What can be done to further Dr. King's dream?

Walgreen's parking lot, Madison Street and Laramie Avenue

Opinion: Streetbeat

Share on Facebook
Share on Twitter
Print

By Loretta A. Ragsdell

Contributing Reporter / Columnist

In response to the 50th anniversary of the March on Washington, what can individual black people, or people in general, do to further Dr. King's dream?

 

Gia Savages

"I think we can educate the parents, and therefore the kids will be educated because the mother and the father will have something to talk about — and explain to them what was the cause of the movement."

Daryl Cunningham

"I say the people who have achieved the dream should push forward and make these little kids do right instead of staying in the streets.

Tajuan Riley

"First of all, get an education. I am a firm believer in education. My mom made me go to school. Second of all, not be influenced by the wrong people and things. I grew up in a household where I seen my grandfather do something. I saw him get up and go to work, so I knew I had to grow up and do something."

Andrienne Bell

"I think we can reach out a helping hand to one another when one is in need and help. I think we can also look in on each other and ask each other if we need help. It doesn't matter what color you are; come together as a community and reach out and help someone when they need you."

Laron Raglan

"Work more with our young children by building community centers to where we can get them off the streets. Put more activities in the neighborhoods where these kids can get into sports. If not sports, more activities so they can get off the streets. And most of all, parents, start being parents."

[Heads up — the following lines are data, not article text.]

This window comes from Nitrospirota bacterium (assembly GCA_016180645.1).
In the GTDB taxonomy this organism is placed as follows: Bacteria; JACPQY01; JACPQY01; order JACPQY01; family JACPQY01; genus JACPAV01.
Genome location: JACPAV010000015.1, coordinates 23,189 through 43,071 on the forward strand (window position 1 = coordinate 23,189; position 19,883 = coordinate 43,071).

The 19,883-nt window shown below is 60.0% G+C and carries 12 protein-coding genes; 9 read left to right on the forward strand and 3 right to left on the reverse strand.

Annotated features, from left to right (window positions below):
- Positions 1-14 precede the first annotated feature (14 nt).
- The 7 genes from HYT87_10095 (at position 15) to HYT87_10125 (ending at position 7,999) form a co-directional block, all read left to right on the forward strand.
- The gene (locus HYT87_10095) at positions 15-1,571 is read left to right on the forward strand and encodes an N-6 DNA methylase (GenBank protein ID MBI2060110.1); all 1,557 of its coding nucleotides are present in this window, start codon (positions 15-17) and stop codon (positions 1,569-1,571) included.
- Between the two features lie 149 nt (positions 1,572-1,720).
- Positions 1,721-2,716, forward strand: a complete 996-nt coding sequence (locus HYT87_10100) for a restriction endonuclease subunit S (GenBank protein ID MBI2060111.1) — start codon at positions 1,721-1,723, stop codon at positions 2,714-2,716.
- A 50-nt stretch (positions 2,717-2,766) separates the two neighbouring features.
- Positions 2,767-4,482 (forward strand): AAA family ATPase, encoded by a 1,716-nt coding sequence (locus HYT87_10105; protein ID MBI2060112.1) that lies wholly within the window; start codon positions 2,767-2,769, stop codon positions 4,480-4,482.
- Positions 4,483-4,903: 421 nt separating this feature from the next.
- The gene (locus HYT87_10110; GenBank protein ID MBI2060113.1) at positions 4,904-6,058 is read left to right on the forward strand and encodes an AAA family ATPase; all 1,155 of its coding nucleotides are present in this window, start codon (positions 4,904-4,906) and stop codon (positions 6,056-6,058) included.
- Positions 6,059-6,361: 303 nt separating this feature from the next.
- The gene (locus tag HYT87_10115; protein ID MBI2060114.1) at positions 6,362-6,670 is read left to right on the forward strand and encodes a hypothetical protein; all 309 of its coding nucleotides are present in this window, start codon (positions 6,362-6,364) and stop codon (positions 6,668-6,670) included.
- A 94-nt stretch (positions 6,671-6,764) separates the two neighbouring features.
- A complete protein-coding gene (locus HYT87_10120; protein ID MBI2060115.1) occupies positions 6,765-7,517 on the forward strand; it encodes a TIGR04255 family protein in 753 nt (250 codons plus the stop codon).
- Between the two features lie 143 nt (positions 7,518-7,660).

Jeffery Bonner

"If we all come together like King said and stick together, we'll be good. It doesn't matter about the race. Everybody needs to come together as one. We need to look at that, and that's what we need to do."

Reader Comments

1 Comment - Add Your Comment

Note: This page requires you to login with Facebook to comment.

Comment Policy

Res 253  

Posted: September 5th, 2013 3:13 PM

Bad choices could have negative consequences, not subsidies. Education and hard work should be lauded. There is no life harder than one of poverty, yet we accept that parts of the population will remain poor unless some politician transfers some wealth over from "those that have". That is the politicians' power source and why they keep folks poor. This is the same slavery, different master. Worse, since this slavery is voluntary, and exchanged for a slum condo and some free fritos.

Facebook Connect

Answer Book 2018

To view the full print edition of the Austin Weekly News 2018 Answer Book, please click here.

Quick Links

Sign-up to get the latest news updates for Austin and Garfield Park.


            
AdvertiseClassified
MultimediaContact us
Submit Letter To The Editor
Place a Classified Ad